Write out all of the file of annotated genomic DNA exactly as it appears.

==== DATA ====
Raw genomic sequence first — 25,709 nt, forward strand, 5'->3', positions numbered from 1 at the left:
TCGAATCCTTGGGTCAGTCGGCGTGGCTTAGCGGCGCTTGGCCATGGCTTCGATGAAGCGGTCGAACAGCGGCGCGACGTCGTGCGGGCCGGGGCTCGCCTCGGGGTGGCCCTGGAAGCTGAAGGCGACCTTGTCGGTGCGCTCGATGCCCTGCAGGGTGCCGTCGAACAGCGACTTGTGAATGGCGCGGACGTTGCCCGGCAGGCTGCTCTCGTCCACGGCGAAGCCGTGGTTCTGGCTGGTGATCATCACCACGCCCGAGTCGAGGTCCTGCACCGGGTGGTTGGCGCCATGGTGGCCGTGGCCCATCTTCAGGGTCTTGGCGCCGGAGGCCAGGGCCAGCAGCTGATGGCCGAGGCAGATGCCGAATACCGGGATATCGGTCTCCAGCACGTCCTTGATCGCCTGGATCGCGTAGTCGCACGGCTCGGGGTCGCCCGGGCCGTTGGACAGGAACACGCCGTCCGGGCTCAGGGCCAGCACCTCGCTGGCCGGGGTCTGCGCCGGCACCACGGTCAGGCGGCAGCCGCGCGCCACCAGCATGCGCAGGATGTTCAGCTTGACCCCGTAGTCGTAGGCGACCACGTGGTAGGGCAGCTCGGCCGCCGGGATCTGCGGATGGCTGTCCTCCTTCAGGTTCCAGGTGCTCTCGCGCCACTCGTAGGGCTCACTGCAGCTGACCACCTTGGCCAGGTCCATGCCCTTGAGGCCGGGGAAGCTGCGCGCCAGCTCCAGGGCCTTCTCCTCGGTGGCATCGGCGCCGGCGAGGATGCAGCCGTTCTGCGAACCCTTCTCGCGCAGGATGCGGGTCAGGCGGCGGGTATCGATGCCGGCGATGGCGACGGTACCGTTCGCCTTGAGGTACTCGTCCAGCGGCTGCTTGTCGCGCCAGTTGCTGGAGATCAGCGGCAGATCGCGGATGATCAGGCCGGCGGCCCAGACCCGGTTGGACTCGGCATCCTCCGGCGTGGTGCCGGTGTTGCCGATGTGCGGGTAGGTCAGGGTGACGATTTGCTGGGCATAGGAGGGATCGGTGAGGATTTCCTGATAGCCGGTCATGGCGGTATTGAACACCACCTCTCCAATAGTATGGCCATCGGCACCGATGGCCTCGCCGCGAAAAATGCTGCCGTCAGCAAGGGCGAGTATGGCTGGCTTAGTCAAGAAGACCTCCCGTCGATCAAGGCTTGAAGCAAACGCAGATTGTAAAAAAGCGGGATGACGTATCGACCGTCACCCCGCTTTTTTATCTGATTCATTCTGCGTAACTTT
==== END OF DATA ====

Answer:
Raw genomic sequence first — 25,709 nt, forward strand, 5'->3', positions numbered from 1 at the left:
TCGAATCCTTGGGTCAGTCGGCGTGGCTTAGCGGCGCTTGGCCATGGCTTCGATGAAGCGGTCGAACAGCGGCGCGACGTCGTGCGGGCCGGGGCTCGCCTCGGGGTGGCCCTGGAAGCTGAAGGCGACCTTGTCGGTGCGCTCGATGCCCTGCAGGGTGCCGTCGAACAGCGACTTGTGAATGGCGCGGACGTTGCCCGGCAGGCTGCTCTCGTCCACGGCGAAGCCGTGGTTCTGGCTGGTGATCATCACCACGCCCGAGTCGAGGTCCTGCACCGGGTGGTTGGCGCCATGGTGGCCGTGGCCCATCTTCAGGGTCTTGGCGCCGGAGGCCAGGGCCAGCAGCTGATGGCCGAGGCAGATGCCGAATACCGGGATATCGGTCTCCAGCACGTCCTTGATCGCCTGGATCGCGTAGTCGCACGGCTCGGGGTCGCCCGGGCCGTTGGACAGGAACACGCCGTCCGGGCTCAGGGCCAGCACCTCGCTGGCCGGGGTCTGCGCCGGCACCACGGTCAGGCGGCAGCCGCGCGCCACCAGCATGCGCAGGATGTTCAGCTTGACCCCGTAGTCGTAGGCGACCACGTGGTAGGGCAGCTCGGCCGCCGGGATCTGCGGATGGCTGTCCTCCTTCAGGTTCCAGGTGCTCTCGCGCCACTCGTAGGGCTCACTGCAGCTGACCACCTTGGCCAGGTCCATGCCCTTGAGGCCGGGGAAGCTGCGCGCCAGCTCCAGGGCCTTCTCCTCGGTGGCATCGGCGCCGGCGAGGATGCAGCCGTTCTGCGAACCCTTCTCGCGCAGGATGCGGGTCAGGCGGCGGGTATCGATGCCGGCGATGGCGACGGTACCGTTCGCCTTGAGGTACTCGTCCAGCGGCTGCTTGTCGCGCCAGTTGCTGGAGATCAGCGGCAGATCGCGGATGATCAGGCCGGCGGCCCAGACCCGGTTGGACTCGGCATCCTCCGGCGTGGTGCCGGTGTTGCCGATGTGCGGGTAGGTCAGGGTGACGATTTGCTGGGCATAGGAGGGATCGGTGAGGATTTCCTGATAGCCGGTCATGGCGGTATTGAACACCACCTCTCCAATAGTATGGCCATCGGCACCGATGGCCTCGCCGCGAAAAATGCTGCCGTCAGCAAGGGCGAGTATGGCTGGCTTAGTCAAGAAGACCTCCCGTCGATCAAGGCTTGAAGCAAACGCAGATTGTAAAAAAGCGGGATGACGTATCGACCGTCACCCCGCTTTTTTATCTGATTCATTCTGCGTAACTTT